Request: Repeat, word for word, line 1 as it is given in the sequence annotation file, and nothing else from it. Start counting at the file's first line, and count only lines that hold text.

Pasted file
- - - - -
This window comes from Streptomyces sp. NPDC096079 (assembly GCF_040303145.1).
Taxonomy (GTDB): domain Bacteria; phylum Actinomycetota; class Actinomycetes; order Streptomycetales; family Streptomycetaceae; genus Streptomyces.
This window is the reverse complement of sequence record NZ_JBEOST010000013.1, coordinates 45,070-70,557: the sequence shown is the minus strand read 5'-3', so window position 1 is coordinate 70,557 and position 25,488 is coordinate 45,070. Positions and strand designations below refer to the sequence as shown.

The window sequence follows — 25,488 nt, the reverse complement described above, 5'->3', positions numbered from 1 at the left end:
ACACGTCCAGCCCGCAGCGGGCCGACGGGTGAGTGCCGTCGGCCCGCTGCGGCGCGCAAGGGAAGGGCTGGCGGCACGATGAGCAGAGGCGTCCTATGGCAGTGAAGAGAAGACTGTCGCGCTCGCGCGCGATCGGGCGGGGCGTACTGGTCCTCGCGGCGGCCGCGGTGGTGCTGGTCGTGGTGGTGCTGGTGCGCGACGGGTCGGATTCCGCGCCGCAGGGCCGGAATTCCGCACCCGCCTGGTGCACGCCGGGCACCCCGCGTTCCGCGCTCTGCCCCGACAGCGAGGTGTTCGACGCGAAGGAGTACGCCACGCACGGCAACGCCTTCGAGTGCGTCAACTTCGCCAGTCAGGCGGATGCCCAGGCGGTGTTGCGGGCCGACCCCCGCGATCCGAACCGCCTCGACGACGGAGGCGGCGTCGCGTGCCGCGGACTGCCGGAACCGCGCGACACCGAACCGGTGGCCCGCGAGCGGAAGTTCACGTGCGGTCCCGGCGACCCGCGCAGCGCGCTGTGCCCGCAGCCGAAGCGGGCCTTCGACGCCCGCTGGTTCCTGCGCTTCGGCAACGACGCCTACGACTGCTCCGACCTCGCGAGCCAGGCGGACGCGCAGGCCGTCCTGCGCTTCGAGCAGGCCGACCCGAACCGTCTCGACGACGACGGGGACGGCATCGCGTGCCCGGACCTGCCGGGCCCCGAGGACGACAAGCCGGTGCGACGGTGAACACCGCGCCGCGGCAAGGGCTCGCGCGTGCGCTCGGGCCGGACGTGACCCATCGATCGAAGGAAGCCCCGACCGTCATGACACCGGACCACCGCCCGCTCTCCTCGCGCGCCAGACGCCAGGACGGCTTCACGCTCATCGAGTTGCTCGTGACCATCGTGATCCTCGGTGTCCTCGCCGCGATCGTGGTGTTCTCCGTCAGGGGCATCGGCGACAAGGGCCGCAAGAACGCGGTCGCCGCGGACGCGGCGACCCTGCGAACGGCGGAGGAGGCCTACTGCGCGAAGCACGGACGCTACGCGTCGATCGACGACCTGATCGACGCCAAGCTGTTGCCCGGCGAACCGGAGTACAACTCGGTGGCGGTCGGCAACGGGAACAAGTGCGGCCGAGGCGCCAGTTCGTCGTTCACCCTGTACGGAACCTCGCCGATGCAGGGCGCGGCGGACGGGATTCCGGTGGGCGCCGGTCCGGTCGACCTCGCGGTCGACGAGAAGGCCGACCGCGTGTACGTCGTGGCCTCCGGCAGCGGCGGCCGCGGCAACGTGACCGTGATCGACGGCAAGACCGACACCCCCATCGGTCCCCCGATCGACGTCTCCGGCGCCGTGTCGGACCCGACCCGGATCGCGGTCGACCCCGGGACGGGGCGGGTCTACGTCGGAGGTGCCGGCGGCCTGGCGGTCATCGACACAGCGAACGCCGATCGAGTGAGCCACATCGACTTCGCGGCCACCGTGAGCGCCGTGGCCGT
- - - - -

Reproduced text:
This window comes from Streptomyces sp. NPDC096079 (assembly GCF_040303145.1).